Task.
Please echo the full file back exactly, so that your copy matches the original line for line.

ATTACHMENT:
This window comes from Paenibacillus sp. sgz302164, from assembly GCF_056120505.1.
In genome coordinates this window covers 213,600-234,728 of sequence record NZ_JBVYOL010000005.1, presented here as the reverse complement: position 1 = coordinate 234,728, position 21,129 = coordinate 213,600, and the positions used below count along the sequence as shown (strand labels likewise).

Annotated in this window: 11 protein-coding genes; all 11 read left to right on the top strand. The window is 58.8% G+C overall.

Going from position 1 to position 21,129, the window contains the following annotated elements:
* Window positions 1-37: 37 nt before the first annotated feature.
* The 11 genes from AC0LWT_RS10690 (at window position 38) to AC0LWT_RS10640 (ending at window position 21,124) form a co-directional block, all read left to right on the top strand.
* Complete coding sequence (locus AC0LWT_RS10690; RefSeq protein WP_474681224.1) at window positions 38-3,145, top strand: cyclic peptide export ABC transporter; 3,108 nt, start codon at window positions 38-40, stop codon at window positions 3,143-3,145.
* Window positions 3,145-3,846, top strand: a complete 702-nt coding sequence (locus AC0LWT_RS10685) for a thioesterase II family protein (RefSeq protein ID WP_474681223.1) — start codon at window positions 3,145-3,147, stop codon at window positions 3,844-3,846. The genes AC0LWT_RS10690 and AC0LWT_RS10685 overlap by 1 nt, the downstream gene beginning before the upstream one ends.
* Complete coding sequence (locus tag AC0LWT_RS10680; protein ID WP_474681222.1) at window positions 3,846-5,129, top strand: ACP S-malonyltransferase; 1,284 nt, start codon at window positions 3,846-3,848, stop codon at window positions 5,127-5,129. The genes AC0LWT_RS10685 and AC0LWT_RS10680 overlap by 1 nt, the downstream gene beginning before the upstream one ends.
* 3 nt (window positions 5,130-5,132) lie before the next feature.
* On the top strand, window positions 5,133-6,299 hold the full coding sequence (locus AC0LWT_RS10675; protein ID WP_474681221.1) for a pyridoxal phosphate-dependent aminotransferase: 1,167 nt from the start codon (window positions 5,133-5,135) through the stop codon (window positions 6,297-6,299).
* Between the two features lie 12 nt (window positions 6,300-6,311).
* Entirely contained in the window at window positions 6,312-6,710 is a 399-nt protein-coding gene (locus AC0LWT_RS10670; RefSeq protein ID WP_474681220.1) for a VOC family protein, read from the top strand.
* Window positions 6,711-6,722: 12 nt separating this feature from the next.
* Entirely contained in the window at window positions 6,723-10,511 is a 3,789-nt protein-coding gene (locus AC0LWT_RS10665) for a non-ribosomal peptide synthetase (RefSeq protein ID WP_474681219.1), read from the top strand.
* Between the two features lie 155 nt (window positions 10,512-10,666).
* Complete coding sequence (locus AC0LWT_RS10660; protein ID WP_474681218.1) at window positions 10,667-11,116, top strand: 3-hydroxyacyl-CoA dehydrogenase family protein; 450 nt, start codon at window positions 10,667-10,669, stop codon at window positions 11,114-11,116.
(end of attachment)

This window comes from Paenibacillus sp. sgz302164, from assembly GCF_056120505.1.
In genome coordinates this window covers 213,600-234,728 of sequence record NZ_JBVYOL010000005.1, presented here as the reverse complement: position 1 = coordinate 234,728, position 21,129 = coordinate 213,600, and the positions used below count along the sequence as shown (strand labels likewise).

Annotated in this window: 11 protein-coding genes; all 11 read left to right on the top strand. The window is 58.8% G+C overall.

Going from position 1 to position 21,129, the window contains the following annotated elements:
* Window positions 1-37: 37 nt before the first annotated feature.
* The 11 genes from AC0LWT_RS10690 (at window position 38) to AC0LWT_RS10640 (ending at window position 21,124) form a co-directional block, all read left to right on the top strand.
* Complete coding sequence (locus AC0LWT_RS10690; RefSeq protein WP_474681224.1) at window positions 38-3,145, top strand: cyclic peptide export ABC transporter; 3,108 nt, start codon at window positions 38-40, stop codon at window positions 3,143-3,145.
* Window positions 3,145-3,846, top strand: a complete 702-nt coding sequence (locus AC0LWT_RS10685) for a thioesterase II family protein (RefSeq protein ID WP_474681223.1) — start codon at window positions 3,145-3,147, stop codon at window positions 3,844-3,846. The genes AC0LWT_RS10690 and AC0LWT_RS10685 overlap by 1 nt, the downstream gene beginning before the upstream one ends.
* Complete coding sequence (locus tag AC0LWT_RS10680; protein ID WP_474681222.1) at window positions 3,846-5,129, top strand: ACP S-malonyltransferase; 1,284 nt, start codon at window positions 3,846-3,848, stop codon at window positions 5,127-5,129. The genes AC0LWT_RS10685 and AC0LWT_RS10680 overlap by 1 nt, the downstream gene beginning before the upstream one ends.
* 3 nt (window positions 5,130-5,132) lie before the next feature.
* On the top strand, window positions 5,133-6,299 hold the full coding sequence (locus AC0LWT_RS10675; protein ID WP_474681221.1) for a pyridoxal phosphate-dependent aminotransferase: 1,167 nt from the start codon (window positions 5,133-5,135) through the stop codon (window positions 6,297-6,299).
* Between the two features lie 12 nt (window positions 6,300-6,311).
* Entirely contained in the window at window positions 6,312-6,710 is a 399-nt protein-coding gene (locus AC0LWT_RS10670; RefSeq protein ID WP_474681220.1) for a VOC family protein, read from the top strand.
* Window positions 6,711-6,722: 12 nt separating this feature from the next.
* Entirely contained in the window at window positions 6,723-10,511 is a 3,789-nt protein-coding gene (locus AC0LWT_RS10665) for a non-ribosomal peptide synthetase (RefSeq protein ID WP_474681219.1), read from the top strand.
* Between the two features lie 155 nt (window positions 10,512-10,666).
* Complete coding sequence (locus AC0LWT_RS10660; protein ID WP_474681218.1) at window positions 10,667-11,116, top strand: 3-hydroxyacyl-CoA dehydrogenase family protein; 450 nt, start codon at window positions 10,667-10,669, stop codon at window positions 11,114-11,116.